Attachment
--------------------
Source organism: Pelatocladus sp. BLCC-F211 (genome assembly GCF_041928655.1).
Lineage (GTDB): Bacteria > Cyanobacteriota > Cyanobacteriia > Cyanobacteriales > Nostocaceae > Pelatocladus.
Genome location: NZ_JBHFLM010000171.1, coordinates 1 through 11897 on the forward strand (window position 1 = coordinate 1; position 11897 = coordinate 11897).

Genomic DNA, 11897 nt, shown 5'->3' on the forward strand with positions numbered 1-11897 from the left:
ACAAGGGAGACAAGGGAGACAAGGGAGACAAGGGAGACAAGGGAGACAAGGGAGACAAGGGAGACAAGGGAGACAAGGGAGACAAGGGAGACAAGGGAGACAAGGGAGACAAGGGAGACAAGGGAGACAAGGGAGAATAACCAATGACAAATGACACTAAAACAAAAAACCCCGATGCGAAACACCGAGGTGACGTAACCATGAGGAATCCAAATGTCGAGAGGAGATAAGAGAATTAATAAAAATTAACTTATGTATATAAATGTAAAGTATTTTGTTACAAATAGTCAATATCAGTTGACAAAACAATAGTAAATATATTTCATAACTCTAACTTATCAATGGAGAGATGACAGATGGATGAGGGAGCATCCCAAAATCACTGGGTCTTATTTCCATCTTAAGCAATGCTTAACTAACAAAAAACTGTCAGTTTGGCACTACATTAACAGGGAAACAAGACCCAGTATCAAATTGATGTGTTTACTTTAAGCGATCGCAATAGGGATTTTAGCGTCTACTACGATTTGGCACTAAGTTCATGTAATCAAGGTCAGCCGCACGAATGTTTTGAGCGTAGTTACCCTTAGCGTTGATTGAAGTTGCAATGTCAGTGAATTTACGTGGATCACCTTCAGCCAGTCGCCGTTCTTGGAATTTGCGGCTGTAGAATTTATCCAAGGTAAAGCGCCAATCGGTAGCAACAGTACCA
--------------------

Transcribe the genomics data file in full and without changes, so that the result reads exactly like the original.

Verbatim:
Source organism: Pelatocladus sp. BLCC-F211 (genome assembly GCF_041928655.1).
Lineage (GTDB): Bacteria > Cyanobacteriota > Cyanobacteriia > Cyanobacteriales > Nostocaceae > Pelatocladus.
Genome location: NZ_JBHFLM010000171.1, coordinates 1 through 11897 on the forward strand (window position 1 = coordinate 1; position 11897 = coordinate 11897).

Genomic DNA, 11897 nt, shown 5'->3' on the forward strand with positions numbered 1-11897 from the left:
ACAAGGGAGACAAGGGAGACAAGGGAGACAAGGGAGACAAGGGAGACAAGGGAGACAAGGGAGACAAGGGAGACAAGGGAGACAAGGGAGACAAGGGAGACAAGGGAGACAAGGGAGACAAGGGAGACAAGGGAGAATAACCAATGACAAATGACACTAAAACAAAAAACCCCGATGCGAAACACCGAGGTGACGTAACCATGAGGAATCCAAATGTCGAGAGGAGATAAGAGAATTAATAAAAATTAACTTATGTATATAAATGTAAAGTATTTTGTTACAAATAGTCAATATCAGTTGACAAAACAATAGTAAATATATTTCATAACTCTAACTTATCAATGGAGAGATGACAGATGGATGAGGGAGCATCCCAAAATCACTGGGTCTTATTTCCATCTTAAGCAATGCTTAACTAACAAAAAACTGTCAGTTTGGCACTACATTAACAGGGAAACAAGACCCAGTATCAAATTGATGTGTTTACTTTAAGCGATCGCAATAGGGATTTTAGCGTCTACTACGATTTGGCACTAAGTTCATGTAATCAAGGTCAGCCGCACGAATGTTTTGAGCGTAGTTACCCTTAGCGTTGATTGAAGTTGCAATGTCAGTGAATTTACGTGGATCACCTTCAGCCAGTCGCCGTTCTTGGAATTTGCGGCTGTAGAATTTATCCAAGGTAAAGCGCCAATCGGTAGCAACAGTACCA